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Discussion Starter #1
Has anyone thought of trying to use an Atkinson-cycle engine in an Insight?
The newer Toyota Priuses get a lot of their efficiency from their 1.5 L Atkinson-cycle powerplant.

I don't know if you could stuff a Prius engine in an Insight, but one might be able to rebuild an Insight block into an Atkinson-type. Would low power at low revs be a problem with the Insight's gearing.

I just thought that the efficiency of the Prius engine combined with the light weight and aero design of the Insight might make one heckuva gas hybrid. Or is the incompatibility too great?


"Hurricane, 2001 Manual Transmission Insight, 69.3 mpg lifetime at 169,000 mi, battery replacement by Honda early 2007 for $1500 (Thanks to Honda USA for making the local dealer back down from the original $3,000 price. I was willing to pay something, since Hurricane was over the 150,000 mile mark.) Lives in the mountains and crosses a creek whenever I take her to town. Named because she was in Southeast Texas during Hurricanes Rita and Katrina. Tough, gutsy little car. Love her!"
8)
 

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Swtiching to Atkinson cycle would make a huge difference to the economy of the Insight.

When Toyota engineers sat down with the brief to double fuel-efficiency for the Prius, they had to think of alternatives to existing engine technology (Otto cycle).

The amount of energy you can get out of a litre of fuel is proportional to the expansion ratio of the engine. That means, the longer the piston travels on the expansion stroke, the colder the exhaust gases and therefore more work has been taken out of the heat from combustion to drive the car. It makes for great efficiency.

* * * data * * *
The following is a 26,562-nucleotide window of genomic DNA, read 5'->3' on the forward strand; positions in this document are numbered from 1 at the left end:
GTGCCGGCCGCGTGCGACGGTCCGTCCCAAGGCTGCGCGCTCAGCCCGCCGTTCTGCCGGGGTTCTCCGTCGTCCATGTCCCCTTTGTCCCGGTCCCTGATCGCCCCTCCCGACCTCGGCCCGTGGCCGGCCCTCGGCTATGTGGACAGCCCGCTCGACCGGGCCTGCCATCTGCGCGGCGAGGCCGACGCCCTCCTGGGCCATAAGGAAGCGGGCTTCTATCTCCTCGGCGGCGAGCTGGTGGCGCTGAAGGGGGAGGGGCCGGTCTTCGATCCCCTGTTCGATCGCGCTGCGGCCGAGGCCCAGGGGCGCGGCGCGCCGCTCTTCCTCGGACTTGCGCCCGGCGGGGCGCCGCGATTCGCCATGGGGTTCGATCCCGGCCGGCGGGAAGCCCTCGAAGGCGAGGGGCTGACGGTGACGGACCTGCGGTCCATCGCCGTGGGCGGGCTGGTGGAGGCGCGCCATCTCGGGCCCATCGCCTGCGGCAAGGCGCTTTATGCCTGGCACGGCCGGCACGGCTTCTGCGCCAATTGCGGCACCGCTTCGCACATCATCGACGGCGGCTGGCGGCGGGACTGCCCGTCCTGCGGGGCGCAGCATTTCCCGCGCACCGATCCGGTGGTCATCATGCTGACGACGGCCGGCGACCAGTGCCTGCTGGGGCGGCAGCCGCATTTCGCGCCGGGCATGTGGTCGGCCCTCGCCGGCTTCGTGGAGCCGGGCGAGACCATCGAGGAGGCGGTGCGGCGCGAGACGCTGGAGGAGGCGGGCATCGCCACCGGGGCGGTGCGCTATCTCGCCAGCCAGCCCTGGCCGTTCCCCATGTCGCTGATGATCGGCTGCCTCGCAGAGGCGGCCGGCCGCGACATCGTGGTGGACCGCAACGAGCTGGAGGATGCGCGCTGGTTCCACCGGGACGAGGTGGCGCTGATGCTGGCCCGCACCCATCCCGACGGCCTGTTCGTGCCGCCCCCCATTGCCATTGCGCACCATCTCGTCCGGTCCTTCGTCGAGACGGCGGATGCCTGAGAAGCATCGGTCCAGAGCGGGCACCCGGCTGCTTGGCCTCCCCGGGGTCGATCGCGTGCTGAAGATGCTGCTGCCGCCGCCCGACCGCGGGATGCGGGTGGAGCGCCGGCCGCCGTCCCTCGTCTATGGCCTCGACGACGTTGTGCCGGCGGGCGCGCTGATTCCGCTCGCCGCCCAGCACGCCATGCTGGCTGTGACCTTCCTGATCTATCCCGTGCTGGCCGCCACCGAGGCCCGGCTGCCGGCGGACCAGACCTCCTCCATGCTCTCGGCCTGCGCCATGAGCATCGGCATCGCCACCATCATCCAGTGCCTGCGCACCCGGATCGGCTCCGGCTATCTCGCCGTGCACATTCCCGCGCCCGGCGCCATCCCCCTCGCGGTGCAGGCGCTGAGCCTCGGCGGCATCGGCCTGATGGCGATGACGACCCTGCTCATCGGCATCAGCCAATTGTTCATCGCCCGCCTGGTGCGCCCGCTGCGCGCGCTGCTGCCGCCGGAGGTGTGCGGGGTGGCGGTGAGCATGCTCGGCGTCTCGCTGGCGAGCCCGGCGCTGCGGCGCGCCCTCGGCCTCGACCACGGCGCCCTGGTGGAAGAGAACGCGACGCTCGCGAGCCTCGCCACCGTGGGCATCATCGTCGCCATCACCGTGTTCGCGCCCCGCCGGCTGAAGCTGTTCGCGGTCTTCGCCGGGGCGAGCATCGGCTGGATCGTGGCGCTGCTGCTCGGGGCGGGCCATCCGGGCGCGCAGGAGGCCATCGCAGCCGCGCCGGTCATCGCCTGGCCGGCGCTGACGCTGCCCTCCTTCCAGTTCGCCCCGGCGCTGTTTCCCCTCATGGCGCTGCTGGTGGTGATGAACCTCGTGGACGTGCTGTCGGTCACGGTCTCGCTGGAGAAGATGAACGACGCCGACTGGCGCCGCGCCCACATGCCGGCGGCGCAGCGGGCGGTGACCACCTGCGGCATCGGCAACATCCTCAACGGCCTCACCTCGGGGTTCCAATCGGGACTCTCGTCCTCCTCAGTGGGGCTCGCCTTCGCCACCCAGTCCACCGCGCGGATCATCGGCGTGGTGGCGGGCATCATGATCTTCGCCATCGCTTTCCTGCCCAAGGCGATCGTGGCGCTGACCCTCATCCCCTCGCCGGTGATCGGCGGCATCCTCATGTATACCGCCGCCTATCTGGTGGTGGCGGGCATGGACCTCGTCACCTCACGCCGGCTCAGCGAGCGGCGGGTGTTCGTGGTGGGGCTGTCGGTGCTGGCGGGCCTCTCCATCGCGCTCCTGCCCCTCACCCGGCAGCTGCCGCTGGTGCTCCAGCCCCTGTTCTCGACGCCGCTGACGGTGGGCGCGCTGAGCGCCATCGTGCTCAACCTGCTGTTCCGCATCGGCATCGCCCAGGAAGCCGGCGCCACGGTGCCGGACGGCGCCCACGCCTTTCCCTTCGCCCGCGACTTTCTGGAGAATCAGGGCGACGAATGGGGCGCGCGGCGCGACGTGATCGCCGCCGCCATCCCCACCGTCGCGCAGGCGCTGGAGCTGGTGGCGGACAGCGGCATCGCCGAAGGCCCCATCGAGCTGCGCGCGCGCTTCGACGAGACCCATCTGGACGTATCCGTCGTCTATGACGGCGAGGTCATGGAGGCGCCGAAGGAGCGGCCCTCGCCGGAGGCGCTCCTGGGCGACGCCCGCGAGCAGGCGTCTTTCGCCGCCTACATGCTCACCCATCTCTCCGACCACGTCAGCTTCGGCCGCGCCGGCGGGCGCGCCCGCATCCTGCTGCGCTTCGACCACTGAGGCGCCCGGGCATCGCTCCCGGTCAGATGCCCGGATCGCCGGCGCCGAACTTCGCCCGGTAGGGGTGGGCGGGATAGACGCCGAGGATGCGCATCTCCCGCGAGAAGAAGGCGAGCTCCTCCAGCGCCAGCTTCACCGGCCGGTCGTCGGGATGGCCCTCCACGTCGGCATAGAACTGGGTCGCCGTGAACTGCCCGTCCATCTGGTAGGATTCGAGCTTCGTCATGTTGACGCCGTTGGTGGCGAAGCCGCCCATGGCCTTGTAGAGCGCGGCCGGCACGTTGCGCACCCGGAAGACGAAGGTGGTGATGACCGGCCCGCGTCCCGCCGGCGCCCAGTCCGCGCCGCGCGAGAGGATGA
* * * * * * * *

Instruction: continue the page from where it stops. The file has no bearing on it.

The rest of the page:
This is mainly why diesel engines are so efficient.

For example, the thermal efficiencies of various engines are closely linked to their expansion ratio:

20:1 - 42% efficient (VW TDi diesel engine)
13.5:1 - 35% efficient (Prius engine)
10:1 - 28% efficient (good normal Otto cycle gasoline engine)

Toyota engineers therefore wanted to use the Atkinson cycle (actually Miller cycle, which is a little different) to be able to use a more efficient engine, and also use it in its most efficient map most of the time.

However, the problem with using these engines is that they have serious problems with lack of low-rev torque and responsiveness, so you can't hook them up to the wheels directly without some form of assistance.

This is why the Prius ended up as a hybrid, the battery-motor makes up for the inadequate driving properties of the Atkinson cycle engine. A lot of people think the benefit of the battery is regenerative braking, but this is not why they did it.

Honda probably would like to have used an Atkinson cycle engine in their hybrids, but it would be very difficult to get around Toyota's HSD patents. Their way out of this, of course, is to go series-hybrid.
 

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One disadvantage to employing the Miller/Atkinson cycle is that exhaust temp is lower and so converter light off occurs later. Honda probably felt they could not keep the ULEV/SULEV rating and use the Miller/Atkinson cycle.

Also, IMHO, honda seems to avoid licensing others patents, and there is a patent on the Miller cycle.
 

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jat1793 said:
Expansion ratio?

Is that the ratio of air to fuel?
Expansion ratio is the ratio of the volume of the compressed air / fuel mixture at the beginning of the power stoke to the volume at the end of the power stroke.

For traditional Otto Cycle engines, the compression ratio is the same as the expansion ratio.

The Insight has a compresion and expansion ratio of 10.8:1 on the 5 spd and 10.3:1 for the CVT compared to the expansion ratio of 13:1 for the Prius. Due to the Atkinson cycle, the Prius will have a lower compression ratio to prevent pinging on normal gas. This way it can extract more mechanical power per combustion cycle, while using the same amount of fuel as a smaller displacement engine. The extra expansion ratio will also drop the temperature of the exhaust gas as previously mentioned - the extra energy in the power stroke has to come from somewhere. :D